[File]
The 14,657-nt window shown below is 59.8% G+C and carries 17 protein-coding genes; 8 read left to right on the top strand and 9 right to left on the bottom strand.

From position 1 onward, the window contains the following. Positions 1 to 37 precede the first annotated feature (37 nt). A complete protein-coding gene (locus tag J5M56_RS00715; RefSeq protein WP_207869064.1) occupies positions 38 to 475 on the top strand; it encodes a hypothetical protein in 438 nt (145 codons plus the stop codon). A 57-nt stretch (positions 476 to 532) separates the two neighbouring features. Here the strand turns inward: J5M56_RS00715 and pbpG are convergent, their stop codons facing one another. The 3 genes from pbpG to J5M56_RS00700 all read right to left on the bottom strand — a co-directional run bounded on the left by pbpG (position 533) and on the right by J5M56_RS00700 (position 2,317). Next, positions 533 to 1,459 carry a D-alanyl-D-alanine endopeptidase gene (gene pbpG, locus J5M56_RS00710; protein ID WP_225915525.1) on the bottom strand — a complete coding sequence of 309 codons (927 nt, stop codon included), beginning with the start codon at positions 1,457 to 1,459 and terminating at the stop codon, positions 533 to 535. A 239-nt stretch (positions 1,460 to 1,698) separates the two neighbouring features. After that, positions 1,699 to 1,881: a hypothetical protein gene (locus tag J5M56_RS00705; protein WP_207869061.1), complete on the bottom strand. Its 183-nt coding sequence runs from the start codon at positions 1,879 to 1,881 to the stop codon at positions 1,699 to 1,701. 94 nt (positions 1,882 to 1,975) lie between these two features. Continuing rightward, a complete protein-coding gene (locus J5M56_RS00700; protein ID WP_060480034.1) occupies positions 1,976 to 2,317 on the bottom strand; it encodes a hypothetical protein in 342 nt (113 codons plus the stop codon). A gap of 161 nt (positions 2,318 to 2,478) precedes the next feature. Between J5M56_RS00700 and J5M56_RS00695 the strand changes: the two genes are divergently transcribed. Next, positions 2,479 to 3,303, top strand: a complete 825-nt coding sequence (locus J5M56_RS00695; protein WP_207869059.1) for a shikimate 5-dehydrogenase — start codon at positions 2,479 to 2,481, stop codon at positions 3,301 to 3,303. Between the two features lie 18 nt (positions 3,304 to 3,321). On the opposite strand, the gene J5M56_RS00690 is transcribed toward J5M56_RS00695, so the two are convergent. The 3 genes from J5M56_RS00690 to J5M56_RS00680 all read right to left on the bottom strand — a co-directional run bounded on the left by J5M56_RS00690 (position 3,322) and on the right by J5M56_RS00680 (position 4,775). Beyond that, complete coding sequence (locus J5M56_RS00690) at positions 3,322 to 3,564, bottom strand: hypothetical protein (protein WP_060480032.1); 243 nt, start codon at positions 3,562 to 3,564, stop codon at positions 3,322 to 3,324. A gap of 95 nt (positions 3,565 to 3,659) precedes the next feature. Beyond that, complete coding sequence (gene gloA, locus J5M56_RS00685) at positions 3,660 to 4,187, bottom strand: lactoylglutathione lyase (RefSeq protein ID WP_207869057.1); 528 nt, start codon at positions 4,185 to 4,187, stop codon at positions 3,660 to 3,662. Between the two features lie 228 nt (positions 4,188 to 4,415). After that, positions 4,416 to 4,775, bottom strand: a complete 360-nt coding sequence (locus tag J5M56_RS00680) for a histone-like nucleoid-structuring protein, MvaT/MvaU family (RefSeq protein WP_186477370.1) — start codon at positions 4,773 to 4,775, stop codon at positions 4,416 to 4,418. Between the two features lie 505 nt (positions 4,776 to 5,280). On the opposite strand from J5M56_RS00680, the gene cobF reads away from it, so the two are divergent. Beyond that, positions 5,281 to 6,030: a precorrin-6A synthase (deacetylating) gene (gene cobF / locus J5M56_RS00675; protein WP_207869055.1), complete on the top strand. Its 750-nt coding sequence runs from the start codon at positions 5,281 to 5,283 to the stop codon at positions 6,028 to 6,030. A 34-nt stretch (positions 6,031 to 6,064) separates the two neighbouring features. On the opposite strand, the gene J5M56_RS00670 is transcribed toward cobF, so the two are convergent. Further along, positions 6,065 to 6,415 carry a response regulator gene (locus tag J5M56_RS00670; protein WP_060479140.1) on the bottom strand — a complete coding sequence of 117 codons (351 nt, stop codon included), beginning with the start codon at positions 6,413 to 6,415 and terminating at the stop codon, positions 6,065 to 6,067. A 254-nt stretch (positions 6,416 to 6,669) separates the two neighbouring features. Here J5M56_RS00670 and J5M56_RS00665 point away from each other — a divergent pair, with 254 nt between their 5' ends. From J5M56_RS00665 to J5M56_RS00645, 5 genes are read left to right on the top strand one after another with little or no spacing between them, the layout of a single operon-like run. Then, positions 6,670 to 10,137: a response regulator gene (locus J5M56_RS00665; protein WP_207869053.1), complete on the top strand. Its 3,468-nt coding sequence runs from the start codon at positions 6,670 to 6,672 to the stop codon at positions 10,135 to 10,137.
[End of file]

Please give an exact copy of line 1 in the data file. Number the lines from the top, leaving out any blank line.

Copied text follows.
The 14,657-nt window shown below is 59.8% G+C and carries 17 protein-coding genes; 8 read left to right on the top strand and 9 right to left on the bottom strand.